–Guest post by Jon–
For the past year or so, on our front porch we’ve been using a Craftsman-style coffee table that Morgan originally found on the side of the road. It was the perfect size and matched the house, but was not meant to be outdoors. Over time, the veneer around the edges of the table top peeled off, and water damage began to discolor and warp the wood. So I decided to just make a new table top, since the rest of the table seemed to be in good shape.
I modified the design a bit from the original table top by using wood slats, in order to drain water, instead of a solid wood surface. I started by making a frame out of 3/4×3″ boards. Using a dado blade on the table saw, I cut rabet joints on each of the end boards, where the horizontal slats would fit in. Then, after cutting rabets on each end of all of the slats, I put them into the frame and spaced them out with 1/16″ spacers that I cut earlier.
After the top was assembled, I attached a 1″x1″ frame on the underside to mount into the existing table legs.
I then stained the top. However, the color was a bit different on the top than on the legs. I actually preferred the look of the new table top, so I decided to just make new legs as well. I took a picture of the old frame and legs and went to Home Depot to get more supplies.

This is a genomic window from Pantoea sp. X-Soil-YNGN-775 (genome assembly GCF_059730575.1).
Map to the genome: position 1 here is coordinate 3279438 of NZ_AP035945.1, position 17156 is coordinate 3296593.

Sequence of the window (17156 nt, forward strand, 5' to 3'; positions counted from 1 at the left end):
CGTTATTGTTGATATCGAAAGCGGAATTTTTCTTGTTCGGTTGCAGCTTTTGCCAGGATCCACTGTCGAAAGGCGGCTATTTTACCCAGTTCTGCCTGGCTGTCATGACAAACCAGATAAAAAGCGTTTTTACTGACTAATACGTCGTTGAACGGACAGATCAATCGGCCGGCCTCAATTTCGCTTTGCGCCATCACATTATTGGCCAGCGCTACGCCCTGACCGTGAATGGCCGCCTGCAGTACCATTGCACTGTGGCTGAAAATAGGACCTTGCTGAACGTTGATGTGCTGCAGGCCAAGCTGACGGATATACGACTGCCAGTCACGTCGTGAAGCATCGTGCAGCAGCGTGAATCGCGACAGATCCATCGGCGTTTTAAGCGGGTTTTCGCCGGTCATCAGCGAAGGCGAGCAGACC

I cut the four 2″ legs out of a 4×4, used 3/4″ x 3″ wood for the frame, then cut 20 3/4″x 3/4″ square rods for the vertical slats at each end of the table.
Assembling the end pieces with the 10 vertical slats was a bit of a challenge because of how many small pieces of wood needed to be glued, but once those were finished, the process went very smoothly.
I put the frame together using a pocket hole jig and two screws going from the frame rails into the legs. Then I added a 10 inch wide piece of 1/4″ plywood for the bottom, since Dante likes to sit there when he’s hiding from Skinny.
Then it was on to stain and poly. I put two coats of polyurethane on everything, then an additional two coats on the table top and the legs, since they are the most exposed to the elements.
After a week of drying and curing in the basement, we have a brand new patio table that should last us a long time!